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Complex and intelligent life developed on Earth because it has retained sufficient water, primarily in liquid form, for several billion years. The loss of Earth’s water to outer space is limited by a cold trap at the top of its thick troposphere. Earth maintains a thick troposphere because the dipolar geomagnetic field deflects the solar wind, preventing ionized particles from heating the upper atmosphere and lowering the tropopause. Earth’s magnetic field is sustained by the dynamo action of convective motions within the outer core, which require a large flux of heat from core to mantle. Plate-tectonics, which provides the required rate of planetary cooling over billions of years, requires the presence of liquid water to make the plates ductile and to lubricate the plate boundaries. The sustained, coupled interaction of liquid water, atmospheric structure, the geomagnetic field and plate tectonics forms a feedback-loop which maintains Earth’s long-term habitability.

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The organizational activity carried out by W Foerster is described in connection with events following the Krakatoa eruption in 1883.

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Extracts from Otto Jesse's papers relating to twilight studies, noctilucent clouds and atmospheric movements are presented here to illustrate his contribution to the subject during the years 1884-1901. The most important result of his activity was the establishment of the Berlin “Atmospheric Programme” which included regular monitoring of noctilucent clouds by visual and photographic means. Furthermore, Jesse studied problems of dynamic processes in noctilucent clouds and in the corresponding upper atmospheric layers.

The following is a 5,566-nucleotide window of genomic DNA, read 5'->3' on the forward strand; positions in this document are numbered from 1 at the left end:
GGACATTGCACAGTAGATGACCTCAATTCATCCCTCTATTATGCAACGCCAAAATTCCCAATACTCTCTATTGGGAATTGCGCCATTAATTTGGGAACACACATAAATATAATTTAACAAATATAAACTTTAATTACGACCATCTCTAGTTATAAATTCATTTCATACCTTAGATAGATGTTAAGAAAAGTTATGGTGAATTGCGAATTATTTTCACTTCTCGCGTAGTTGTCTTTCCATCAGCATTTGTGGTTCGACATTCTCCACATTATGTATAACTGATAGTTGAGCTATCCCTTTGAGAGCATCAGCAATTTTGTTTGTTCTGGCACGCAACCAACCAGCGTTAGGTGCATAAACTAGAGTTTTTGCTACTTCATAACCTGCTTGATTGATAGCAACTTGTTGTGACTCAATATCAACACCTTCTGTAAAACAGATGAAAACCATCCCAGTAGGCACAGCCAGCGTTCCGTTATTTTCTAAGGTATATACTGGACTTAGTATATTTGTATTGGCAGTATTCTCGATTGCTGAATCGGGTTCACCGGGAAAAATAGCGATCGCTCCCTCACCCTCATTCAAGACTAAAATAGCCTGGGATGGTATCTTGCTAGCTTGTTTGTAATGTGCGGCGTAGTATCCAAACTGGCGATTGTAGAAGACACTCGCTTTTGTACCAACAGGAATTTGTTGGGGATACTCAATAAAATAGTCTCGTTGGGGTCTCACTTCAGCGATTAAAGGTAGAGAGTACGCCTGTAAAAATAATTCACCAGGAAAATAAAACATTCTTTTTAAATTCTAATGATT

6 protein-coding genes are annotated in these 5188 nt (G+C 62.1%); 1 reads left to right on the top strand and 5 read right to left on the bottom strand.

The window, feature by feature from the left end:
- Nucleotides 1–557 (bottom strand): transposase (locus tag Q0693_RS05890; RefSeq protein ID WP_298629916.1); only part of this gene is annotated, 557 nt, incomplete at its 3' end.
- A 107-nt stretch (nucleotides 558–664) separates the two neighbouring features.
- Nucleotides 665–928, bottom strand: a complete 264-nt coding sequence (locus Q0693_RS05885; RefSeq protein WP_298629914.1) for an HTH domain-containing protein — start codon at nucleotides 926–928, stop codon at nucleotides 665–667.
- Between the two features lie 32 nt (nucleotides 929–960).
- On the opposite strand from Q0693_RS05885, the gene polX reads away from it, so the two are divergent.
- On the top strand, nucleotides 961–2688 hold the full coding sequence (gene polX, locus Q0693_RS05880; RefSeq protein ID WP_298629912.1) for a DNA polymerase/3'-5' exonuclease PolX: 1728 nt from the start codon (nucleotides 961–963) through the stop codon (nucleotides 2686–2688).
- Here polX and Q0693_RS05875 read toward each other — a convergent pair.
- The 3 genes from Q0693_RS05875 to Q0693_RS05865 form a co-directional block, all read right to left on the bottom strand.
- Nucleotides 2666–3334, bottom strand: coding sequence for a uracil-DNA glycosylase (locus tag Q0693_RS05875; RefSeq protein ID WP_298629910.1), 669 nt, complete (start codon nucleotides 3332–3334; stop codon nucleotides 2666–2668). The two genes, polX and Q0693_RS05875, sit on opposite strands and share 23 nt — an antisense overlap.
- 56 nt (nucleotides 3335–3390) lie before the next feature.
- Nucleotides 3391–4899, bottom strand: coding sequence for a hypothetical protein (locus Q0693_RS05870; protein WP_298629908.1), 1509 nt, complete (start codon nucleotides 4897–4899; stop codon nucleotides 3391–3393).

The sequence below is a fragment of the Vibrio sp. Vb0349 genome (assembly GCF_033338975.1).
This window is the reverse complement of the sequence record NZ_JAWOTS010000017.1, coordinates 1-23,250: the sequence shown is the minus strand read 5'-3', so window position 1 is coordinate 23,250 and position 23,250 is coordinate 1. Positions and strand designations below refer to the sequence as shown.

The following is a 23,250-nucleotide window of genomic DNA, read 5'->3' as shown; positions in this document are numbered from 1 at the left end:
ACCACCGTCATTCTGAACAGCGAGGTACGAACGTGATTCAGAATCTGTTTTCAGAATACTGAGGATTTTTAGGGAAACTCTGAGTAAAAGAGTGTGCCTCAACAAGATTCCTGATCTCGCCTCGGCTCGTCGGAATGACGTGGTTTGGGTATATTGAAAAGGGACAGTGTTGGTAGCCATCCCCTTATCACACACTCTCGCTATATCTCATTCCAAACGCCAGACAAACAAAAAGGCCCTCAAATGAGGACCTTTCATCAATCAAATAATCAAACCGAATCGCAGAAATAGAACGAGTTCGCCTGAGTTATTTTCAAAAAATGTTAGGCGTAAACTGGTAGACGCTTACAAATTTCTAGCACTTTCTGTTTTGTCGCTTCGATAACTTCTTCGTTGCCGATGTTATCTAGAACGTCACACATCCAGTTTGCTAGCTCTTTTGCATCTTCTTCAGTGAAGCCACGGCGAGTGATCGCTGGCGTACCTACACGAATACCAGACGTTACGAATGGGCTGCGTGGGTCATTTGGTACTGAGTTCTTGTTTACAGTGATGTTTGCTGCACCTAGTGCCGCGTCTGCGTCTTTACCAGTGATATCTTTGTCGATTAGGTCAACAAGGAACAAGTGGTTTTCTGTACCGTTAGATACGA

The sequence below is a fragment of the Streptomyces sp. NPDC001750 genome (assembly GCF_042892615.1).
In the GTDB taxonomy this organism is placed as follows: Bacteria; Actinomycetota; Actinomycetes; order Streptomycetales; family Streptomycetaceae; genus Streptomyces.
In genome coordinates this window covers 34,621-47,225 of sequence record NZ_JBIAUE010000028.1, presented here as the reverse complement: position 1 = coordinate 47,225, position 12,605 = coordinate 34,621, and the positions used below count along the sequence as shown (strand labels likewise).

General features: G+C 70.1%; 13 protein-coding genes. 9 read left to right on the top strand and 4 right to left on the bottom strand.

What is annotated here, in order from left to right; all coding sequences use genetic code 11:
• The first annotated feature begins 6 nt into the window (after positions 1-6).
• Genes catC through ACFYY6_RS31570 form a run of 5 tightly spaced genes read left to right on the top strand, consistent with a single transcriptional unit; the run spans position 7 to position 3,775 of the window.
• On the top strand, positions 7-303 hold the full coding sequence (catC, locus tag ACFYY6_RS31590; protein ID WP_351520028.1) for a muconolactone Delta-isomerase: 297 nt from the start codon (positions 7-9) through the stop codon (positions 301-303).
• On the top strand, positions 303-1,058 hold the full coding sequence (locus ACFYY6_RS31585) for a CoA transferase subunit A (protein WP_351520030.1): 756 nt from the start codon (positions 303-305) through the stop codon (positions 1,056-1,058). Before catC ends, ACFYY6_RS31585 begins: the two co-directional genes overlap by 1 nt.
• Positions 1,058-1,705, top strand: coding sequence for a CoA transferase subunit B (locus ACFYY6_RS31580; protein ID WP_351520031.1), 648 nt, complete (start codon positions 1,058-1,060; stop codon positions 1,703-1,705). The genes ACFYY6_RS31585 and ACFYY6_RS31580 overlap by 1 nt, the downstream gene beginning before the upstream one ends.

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Ground based observations of the “Széchenyi István” Geophysical Observatory of the Hungarian Academy of Sciences (Nagycenk) offer a unique opportunity for investigation of the complex processes of Earth’s environment and of its effect on radio wave propagation. High temporal resolution recording of variations of the geomagnetic field, vertical incidence sounding of the ionosphere and observation of whistlers enable determination of plasma density profiles in the inner magnetosphere (plasmasphere) and their changes. Study of ionospheric processes and their effects in the upper atmosphere (thermosphere) is supported by a permanent GPS station. Both DC and AC fields of lightning discharges are also recorded in the Observatory. Measurement of the DC field is related to the atmospheric electric circuit, where the global thunderstorm activity is the generator and fine weather areas play the role of loading. Loading of the atmospheric electric field depends on rate of ionization, ionization being caused by galactic cosmic rays. However, galactic cosmic rays are modulated by solar activity. Similarly amplitude of Schumann resonances depend on thunderstorm activity and its distance from the recording site. Resonance frequencies occurring at wave-lengths approximating dimensions of the Earth-ionosphere waveguide are affected by conductivity variations of the upper boundary of the cavity resonator and thus, by changes of thickness of the cavity resonator.

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